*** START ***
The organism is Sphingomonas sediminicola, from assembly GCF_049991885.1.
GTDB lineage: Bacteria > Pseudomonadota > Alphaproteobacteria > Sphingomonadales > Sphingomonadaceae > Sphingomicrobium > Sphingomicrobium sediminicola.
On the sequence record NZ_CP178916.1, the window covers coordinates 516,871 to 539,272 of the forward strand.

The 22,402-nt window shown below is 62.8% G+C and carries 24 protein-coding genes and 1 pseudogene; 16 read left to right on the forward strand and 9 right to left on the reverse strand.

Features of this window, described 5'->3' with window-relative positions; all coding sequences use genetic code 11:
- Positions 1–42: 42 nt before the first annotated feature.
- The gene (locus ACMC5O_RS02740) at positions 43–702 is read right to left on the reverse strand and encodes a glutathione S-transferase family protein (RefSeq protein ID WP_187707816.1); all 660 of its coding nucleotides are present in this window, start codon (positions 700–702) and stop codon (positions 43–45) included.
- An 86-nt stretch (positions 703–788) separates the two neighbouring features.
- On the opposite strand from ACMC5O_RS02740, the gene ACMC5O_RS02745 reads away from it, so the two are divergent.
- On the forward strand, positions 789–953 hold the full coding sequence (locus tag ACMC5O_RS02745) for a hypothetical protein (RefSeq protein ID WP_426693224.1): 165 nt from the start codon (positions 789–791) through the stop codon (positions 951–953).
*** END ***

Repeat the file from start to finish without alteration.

The organism is Sphingomonas sediminicola, from assembly GCF_049991885.1.
GTDB lineage: Bacteria > Pseudomonadota > Alphaproteobacteria > Sphingomonadales > Sphingomonadaceae > Sphingomicrobium > Sphingomicrobium sediminicola.
On the sequence record NZ_CP178916.1, the window covers coordinates 516,871 to 539,272 of the forward strand.

The 22,402-nt window shown below is 62.8% G+C and carries 24 protein-coding genes and 1 pseudogene; 16 read left to right on the forward strand and 9 right to left on the reverse strand.

Features of this window, described 5'->3' with window-relative positions; all coding sequences use genetic code 11:
- Positions 1–42: 42 nt before the first annotated feature.
- The gene (locus ACMC5O_RS02740) at positions 43–702 is read right to left on the reverse strand and encodes a glutathione S-transferase family protein (RefSeq protein ID WP_187707816.1); all 660 of its coding nucleotides are present in this window, start codon (positions 700–702) and stop codon (positions 43–45) included.
- An 86-nt stretch (positions 703–788) separates the two neighbouring features.
- On the opposite strand from ACMC5O_RS02740, the gene ACMC5O_RS02745 reads away from it, so the two are divergent.
- On the forward strand, positions 789–953 hold the full coding sequence (locus tag ACMC5O_RS02745) for a hypothetical protein (RefSeq protein ID WP_426693224.1): 165 nt from the start codon (positions 789–791) through the stop codon (positions 951–953).